My Goals and Plans in Education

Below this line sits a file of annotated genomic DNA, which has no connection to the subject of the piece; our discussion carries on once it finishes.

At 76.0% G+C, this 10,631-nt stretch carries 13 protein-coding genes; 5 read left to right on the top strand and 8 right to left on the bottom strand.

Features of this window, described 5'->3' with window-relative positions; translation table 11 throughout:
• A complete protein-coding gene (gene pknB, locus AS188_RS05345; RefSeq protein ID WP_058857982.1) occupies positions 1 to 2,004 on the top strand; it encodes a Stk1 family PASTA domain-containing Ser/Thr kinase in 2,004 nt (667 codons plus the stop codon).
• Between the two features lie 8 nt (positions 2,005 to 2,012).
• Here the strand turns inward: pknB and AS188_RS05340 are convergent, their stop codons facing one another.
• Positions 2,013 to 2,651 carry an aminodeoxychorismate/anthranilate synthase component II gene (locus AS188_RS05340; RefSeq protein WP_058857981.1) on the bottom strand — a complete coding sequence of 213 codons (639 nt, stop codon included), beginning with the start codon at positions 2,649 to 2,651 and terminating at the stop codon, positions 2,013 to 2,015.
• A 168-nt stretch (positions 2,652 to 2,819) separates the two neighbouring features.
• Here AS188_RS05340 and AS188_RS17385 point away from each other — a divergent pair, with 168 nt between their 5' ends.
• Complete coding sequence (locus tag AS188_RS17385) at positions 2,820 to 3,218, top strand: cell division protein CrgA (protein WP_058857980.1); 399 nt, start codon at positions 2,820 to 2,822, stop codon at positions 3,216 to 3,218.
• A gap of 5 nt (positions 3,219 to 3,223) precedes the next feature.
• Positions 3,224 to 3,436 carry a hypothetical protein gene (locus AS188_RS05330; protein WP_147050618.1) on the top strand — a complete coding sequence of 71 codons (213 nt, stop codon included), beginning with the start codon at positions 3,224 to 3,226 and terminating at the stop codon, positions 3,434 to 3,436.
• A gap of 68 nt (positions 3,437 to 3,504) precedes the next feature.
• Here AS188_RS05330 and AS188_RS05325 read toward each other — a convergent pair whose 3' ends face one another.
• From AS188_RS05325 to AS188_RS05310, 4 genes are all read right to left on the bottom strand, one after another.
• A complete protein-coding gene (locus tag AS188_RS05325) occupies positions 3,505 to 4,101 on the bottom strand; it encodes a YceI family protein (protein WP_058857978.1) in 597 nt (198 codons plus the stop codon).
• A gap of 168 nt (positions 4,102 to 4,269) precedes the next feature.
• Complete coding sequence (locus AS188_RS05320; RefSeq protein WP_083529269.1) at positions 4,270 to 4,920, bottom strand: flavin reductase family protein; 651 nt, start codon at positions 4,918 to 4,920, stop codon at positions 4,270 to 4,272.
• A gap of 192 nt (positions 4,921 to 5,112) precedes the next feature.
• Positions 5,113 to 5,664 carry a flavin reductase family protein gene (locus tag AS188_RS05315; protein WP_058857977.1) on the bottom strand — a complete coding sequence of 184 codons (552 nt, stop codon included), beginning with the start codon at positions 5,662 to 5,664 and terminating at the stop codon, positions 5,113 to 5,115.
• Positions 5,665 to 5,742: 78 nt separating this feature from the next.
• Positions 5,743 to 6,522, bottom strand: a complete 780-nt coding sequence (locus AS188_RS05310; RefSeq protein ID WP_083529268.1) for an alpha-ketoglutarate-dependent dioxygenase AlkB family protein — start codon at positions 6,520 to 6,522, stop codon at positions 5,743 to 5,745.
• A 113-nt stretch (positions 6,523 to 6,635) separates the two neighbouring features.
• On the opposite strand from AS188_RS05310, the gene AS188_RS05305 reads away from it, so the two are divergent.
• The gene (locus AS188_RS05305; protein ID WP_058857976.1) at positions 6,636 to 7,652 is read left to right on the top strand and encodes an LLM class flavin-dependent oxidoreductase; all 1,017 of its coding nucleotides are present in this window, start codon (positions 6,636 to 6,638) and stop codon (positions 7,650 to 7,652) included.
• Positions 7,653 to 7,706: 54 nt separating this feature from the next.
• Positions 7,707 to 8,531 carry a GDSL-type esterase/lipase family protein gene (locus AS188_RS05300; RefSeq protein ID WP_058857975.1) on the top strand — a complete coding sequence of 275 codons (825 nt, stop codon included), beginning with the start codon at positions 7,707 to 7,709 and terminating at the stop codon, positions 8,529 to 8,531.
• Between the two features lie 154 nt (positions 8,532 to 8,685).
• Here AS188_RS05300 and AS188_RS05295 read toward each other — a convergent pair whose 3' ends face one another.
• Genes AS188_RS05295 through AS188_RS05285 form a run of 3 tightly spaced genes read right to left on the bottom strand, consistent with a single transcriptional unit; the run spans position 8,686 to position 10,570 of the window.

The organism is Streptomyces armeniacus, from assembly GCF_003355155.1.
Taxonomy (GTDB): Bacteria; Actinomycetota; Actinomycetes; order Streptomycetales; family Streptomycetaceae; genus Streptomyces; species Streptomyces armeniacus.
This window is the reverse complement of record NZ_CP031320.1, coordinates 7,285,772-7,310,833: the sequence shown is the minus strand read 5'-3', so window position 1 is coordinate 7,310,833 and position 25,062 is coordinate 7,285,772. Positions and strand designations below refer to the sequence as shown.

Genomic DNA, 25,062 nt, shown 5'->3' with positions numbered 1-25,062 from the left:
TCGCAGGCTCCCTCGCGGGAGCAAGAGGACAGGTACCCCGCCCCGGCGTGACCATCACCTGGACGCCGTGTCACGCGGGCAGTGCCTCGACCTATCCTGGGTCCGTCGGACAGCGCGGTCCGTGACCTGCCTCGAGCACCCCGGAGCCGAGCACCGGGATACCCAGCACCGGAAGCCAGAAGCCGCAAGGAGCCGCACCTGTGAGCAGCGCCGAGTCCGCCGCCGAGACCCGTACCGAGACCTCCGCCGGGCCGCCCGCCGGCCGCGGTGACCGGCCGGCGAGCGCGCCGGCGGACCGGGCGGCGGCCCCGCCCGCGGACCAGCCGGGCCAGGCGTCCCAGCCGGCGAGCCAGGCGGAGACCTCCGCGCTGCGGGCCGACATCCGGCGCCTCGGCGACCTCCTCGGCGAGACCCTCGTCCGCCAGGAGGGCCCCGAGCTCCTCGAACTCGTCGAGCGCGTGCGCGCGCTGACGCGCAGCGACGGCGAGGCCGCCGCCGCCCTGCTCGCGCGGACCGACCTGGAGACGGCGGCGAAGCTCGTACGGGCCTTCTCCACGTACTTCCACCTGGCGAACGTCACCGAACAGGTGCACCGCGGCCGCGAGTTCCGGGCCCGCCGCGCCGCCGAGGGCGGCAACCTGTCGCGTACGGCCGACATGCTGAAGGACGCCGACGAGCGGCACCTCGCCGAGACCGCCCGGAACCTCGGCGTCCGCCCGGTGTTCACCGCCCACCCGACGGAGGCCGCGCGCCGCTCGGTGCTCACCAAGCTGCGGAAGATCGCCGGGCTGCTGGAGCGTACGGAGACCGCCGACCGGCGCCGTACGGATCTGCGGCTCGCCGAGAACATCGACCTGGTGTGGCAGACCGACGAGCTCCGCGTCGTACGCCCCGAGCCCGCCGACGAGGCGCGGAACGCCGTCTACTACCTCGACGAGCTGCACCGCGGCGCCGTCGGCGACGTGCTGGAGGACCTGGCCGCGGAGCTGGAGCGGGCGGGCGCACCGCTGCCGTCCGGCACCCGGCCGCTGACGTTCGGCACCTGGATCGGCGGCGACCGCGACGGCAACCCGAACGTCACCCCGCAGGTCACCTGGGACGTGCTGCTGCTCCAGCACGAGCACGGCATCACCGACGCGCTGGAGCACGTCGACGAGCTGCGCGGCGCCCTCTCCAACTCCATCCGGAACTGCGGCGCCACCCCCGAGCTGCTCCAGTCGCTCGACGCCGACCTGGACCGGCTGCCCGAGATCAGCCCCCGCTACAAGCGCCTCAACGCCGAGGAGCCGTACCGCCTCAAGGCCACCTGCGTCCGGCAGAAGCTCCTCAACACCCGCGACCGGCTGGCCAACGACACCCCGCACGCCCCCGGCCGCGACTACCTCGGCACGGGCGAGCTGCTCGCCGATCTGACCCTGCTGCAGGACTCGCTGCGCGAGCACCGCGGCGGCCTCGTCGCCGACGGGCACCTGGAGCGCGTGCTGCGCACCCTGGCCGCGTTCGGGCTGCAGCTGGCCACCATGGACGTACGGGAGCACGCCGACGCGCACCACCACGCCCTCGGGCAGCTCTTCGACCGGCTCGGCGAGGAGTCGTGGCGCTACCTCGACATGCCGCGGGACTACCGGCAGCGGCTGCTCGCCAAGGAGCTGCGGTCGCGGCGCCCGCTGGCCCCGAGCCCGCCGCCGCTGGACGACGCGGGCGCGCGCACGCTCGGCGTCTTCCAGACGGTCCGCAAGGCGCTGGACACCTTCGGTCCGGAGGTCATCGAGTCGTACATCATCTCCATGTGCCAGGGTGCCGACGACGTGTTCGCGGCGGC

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Growing up in a third world country, I understood what poverty and hard work meant. I saw the challenges disadvantaged communities encountered such as poor living conditions, homelessness, low-paying jobs and lack of education. I’ve witnessed children as young as four roam the streets, sell whatever they can like peanuts and water bottles to help their parents make ends meet and sustain a life. Many of these families and their young children are sick with no money to afford medical supplies and care. They die in isolation and despair. It is truly heartbreaking. I did not come from an affluent and privileged family, but I was definitely blessed with a very decent life. I was fortunate to have parents who made sure I got the best care possible. They worked very hard to provide for and attend to my medical needs as a diabetic. For this, I am very grateful. The attention and love from my parents along with my experiences in the medical world as a young diabetic child planted the seeds of interest that eventually grew as my passion for medicine.